Slave Name Roll Project: Bembry Family Slaves

Schalene at “Tangled Roots and Trees” has a great idea. She calls it the Slave Name Roll Project. Those of us with slave-owning ancestors will post the names of slaves that we find in deeds, wills and other documents so that they can more easily be found by our fellow genealogists with slave roots.

As a white southerner going back over two hundred years on all sides of my family, I have found many references to slaves in my research. I’ve found even more lately, as I have been working on Miles Bembry‘s connections in colonial North Carolina.

If you find your ancestor in this series of posts, please let me know. DNA tells me that at least some of the individuals listed were related to me. History was what it was: I consider these to be “lost” branches of the family, and would like to know about them.

Here’s the first installment, listing all the slaves that I know were owned by Bembrys. I have yet to find any deeds in which Bembrys purchased slaves (though it must have happened on occasion). They seem to have acquired most of their slaves by inheritance, chiefly from the Mayo, Wiggins and Bryan families. More on those names to follow shortly.

The first slave that Miles Bembry owned actually belonged to his wife. She is found on the 1790 Martin County census, and her name was Hannah. Needham Bryan, Ann Bryan Bembry’s father, gave her to her permanently in his 1797 will.

“I give unto my Daughter Ann Bembray one hundred acres of land where James Bellflower formerly lived now possession of said Bembray also one Negro girl named Hannah which she now has in possession to her and her Heirs forever.”

There are no more mentions of named slaves that I can find until a court case mentions Miles will, dated 14 September 1832.  It names Dinah, Dick, Alice, Saline, Berry, Jacob, and Oran.

On the 14th day of September, 1832, one Miles Bembry executed a conveyance to his four grand children, Penelope L., John, Kenneth, and Sarah Ann Bembry, children of his son, John Bembry, of certain negro slaves, to wit: Dinah, Dick, Alice and Saline, retaining a life estate in the property and providing that the same should be kept together until Kenneth, the younger, should come of age, and then to be divided between the four.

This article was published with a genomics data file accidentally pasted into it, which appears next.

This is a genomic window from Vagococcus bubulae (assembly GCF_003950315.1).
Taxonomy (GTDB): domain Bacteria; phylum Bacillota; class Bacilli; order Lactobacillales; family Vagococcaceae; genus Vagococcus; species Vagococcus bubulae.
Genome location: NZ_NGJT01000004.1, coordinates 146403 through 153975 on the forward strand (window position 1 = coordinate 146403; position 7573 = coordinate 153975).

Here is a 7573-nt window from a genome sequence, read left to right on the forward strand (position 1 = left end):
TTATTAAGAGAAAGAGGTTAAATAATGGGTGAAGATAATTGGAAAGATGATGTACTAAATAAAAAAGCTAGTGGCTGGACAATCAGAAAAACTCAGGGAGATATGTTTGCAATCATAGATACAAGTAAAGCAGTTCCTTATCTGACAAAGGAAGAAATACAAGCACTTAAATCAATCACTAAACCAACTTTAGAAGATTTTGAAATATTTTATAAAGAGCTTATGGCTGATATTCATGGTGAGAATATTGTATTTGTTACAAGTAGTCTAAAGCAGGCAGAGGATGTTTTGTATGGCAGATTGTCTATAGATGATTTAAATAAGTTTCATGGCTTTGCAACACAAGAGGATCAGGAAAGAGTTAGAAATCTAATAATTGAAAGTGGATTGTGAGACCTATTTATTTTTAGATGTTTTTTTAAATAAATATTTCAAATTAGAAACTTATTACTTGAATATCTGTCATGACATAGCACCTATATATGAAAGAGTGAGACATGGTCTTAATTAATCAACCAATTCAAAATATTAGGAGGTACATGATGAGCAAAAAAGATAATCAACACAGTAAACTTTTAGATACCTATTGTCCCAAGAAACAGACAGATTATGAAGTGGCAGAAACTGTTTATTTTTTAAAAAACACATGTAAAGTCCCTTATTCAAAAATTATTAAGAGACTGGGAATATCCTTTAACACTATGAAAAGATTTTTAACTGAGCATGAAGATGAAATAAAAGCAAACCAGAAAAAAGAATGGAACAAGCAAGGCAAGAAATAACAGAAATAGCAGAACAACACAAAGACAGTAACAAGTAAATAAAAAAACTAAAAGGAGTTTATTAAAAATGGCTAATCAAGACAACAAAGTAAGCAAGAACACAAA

This conveyance was immediately thereafter duly recorded and the property placed in the possession of John Bembry, senr., the father of the donees, who kept the same until his death, except Dinah and her children.

Miles died in 1838, John his son, having departed this life previously.

Upon the intermarriage of Penelope with David Scarborough, Dinah and her children were permitted to go into their possession, upon what understanding or terms does not satisfactorily appear.

In 1841, Dinah and her children, Berry, Jacob, Eleanor and Oran were levied upon by the Sheriff, under certain executions against David Scarborough, and sold.

Unfortunately, I have not been able to find a copy of this will. It may have been burned in a Martin County courthouse fire in the 1880s.

As for Miles Bembry’s sons, I have found a few mentions of slaves in their records.

John Bembry‘s wife, Maria Wiggins, inherited several slaves upon her marriage, one with a name I can’t decipher, Dinah, Hasty and Richard. Note that two of the names correspond to the names above.

Edge. Co. Db 16, page 315, date of deed July 1814, date recorded Feb Ct. 1819, John Wiggins, Edge. Co. for love and affection for my daughter Maria (Barnby) of Edge. Co. four Negroes ( ), Dinah, Hasty and Richard. FHC film 0018892, 2-16-00.